Wednesday, February 17, 2010
7-11 Yuzu Sherbet
I've been a fan of orange sherbet since I was a young adult, but haven't had easy access to it since coming to Japan. It simply isn't something that tends to be carried in Japanese markets and convenience stores. I'm guessing this is because there is a kind of ice that is meant to resemble kakigori (Japanese shaved ice with syrup, like a sophisticated snow cone) that serves a similar area of the market. This "ice" is generally offered in ramune ("soda", lemonade or bubble gum flavor), lemon, and orange flavors so I think it occupies the same citrus-flavored, non-cream-based frozen confection niche as sherbet.
These Japanese ice treats are nice, but their texture is rather pebbly and they tend to be too sweet and syrupy. It's like a compressed version of shaved ice. It has the general flavor of kakigori, but lacks the fine textural benefits that you get with real shaved ice. It also tends to start melting and turn into slush pretty quickly. Essentially, it's a cheap knock-off of something which is much better in its original form.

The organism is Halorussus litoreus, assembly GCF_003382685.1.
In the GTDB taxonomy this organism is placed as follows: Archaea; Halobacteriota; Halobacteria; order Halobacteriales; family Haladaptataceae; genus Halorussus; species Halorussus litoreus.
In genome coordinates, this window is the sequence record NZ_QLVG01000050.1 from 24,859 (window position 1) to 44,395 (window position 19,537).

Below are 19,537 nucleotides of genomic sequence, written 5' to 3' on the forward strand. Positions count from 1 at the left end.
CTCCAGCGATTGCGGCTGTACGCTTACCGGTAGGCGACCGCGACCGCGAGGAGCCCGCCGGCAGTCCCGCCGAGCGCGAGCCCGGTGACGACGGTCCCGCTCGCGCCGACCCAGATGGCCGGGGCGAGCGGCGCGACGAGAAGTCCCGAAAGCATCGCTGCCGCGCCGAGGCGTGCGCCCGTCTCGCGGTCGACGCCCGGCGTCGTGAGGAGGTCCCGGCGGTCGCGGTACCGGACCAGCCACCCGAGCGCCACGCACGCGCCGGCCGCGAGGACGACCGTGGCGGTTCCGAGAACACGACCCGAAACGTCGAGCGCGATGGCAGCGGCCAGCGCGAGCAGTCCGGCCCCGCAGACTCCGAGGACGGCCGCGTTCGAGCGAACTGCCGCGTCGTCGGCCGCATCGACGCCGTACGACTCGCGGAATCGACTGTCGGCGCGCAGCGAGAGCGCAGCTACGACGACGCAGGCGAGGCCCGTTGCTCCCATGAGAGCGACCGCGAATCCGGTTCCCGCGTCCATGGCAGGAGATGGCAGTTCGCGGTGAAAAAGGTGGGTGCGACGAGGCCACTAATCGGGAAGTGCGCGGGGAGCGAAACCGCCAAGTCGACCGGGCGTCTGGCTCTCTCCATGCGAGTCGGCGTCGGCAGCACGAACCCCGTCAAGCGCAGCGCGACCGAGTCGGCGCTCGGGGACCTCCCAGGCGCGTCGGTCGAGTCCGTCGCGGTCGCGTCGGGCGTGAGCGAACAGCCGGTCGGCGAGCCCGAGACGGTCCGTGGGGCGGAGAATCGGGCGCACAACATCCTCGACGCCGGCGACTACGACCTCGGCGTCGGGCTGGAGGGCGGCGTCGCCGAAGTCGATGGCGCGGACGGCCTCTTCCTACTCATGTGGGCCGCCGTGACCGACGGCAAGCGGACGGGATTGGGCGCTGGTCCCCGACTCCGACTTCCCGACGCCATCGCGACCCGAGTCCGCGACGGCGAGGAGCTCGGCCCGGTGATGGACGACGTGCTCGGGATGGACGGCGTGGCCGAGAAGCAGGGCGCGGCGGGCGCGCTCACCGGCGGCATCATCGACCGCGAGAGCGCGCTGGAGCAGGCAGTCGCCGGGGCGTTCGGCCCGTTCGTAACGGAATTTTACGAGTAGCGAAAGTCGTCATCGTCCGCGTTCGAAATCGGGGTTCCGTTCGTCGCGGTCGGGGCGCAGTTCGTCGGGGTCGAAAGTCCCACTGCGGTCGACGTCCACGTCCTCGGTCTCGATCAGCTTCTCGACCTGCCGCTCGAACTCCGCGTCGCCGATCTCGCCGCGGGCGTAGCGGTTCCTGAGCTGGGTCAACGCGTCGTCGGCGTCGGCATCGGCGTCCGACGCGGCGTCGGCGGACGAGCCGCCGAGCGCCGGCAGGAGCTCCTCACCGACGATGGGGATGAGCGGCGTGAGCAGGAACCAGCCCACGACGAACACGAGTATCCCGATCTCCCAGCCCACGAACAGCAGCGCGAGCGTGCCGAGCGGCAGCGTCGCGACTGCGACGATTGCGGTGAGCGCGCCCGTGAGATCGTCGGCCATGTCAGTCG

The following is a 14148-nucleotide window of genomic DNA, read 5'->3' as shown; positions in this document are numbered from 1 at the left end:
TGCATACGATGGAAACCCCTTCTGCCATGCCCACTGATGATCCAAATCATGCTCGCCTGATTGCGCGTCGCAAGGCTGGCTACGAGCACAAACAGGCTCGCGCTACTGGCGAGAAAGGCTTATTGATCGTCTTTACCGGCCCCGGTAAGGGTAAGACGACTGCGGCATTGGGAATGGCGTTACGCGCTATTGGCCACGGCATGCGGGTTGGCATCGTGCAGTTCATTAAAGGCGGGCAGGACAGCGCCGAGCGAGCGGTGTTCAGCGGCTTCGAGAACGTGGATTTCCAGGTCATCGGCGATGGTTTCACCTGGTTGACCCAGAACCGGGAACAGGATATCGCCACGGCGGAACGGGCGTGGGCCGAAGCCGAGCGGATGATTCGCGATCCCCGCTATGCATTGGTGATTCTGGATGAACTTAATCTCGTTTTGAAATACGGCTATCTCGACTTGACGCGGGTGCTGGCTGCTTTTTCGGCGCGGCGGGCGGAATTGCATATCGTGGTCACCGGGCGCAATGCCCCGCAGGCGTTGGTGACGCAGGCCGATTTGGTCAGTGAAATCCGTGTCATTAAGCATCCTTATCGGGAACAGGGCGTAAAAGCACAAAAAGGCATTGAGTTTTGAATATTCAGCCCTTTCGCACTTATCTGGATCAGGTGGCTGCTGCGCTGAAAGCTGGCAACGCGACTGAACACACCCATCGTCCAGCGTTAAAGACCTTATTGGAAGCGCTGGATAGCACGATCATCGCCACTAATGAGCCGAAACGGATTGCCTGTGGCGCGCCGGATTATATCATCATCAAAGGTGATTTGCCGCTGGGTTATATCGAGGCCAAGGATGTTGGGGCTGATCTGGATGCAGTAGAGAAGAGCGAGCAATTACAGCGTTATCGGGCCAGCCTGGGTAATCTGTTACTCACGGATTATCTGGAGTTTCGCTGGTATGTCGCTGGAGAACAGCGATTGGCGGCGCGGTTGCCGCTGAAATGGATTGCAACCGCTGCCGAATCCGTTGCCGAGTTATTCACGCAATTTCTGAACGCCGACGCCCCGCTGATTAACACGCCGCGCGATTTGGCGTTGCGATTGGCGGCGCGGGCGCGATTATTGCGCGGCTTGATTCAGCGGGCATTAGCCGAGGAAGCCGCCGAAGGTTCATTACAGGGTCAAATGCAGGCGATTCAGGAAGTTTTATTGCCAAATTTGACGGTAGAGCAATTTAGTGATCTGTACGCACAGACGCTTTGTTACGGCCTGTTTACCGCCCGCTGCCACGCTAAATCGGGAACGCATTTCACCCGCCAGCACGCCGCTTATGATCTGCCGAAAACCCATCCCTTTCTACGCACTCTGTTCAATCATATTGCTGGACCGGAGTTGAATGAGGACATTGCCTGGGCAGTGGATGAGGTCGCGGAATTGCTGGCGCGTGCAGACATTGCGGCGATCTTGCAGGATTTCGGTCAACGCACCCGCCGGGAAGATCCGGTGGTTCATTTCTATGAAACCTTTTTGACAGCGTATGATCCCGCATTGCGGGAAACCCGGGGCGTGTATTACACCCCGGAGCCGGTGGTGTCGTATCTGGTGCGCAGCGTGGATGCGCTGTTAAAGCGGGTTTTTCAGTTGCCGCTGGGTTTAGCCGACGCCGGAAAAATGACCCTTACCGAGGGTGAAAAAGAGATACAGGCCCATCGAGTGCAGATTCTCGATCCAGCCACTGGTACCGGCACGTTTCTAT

I was very surprised to discover this yuzu sherbet in the freezer case at my local 7-11. It was 100 yen ($1.10) for a 110 milliliter serving (about a half cup). There are 80 calories in one serving and most of that is coming from sugar as that is the first ingredient. Since yuzu is like lemon, it's not surprising that lots of sugar has to be added to make it palatable in sweets.
This sherbet smells citrus-like, but only faintly. Sherbet just isn't one of those things with a strong scent. The flavor is a good mix of yuzu and just the right level of sweetness. Since the flavor of yuzu is unique, I can only say that it is like a cross between grapefruit and lemon, with just a hint of orange in the finish. The texture is pretty much spot-on for sherbet. It's a little grainy, but not in a bad way. It's simply what happens when a frozen confection is made which doesn't have cream in it.
The standard I hold sherbet to is the type of stuff that I pay a fortune for at Baskin Robbins because that is pretty much the only place in Japan that consistently sells sherbet of any sort. This isn't quite up to the same quality as Baskin Robbins's product, but it is also quite a lot cheaper and just as tasty. Mainly, the texture isn't quite up to the standard of old 31 Flavors varieties.
If this sticks around past the winter yuzu trend, I will definitely buy it again. In fact, I wouldn't mind stocking up on it just to keep it around. If you like sherbet in citrus flavors, it's a no-brainer to sample this.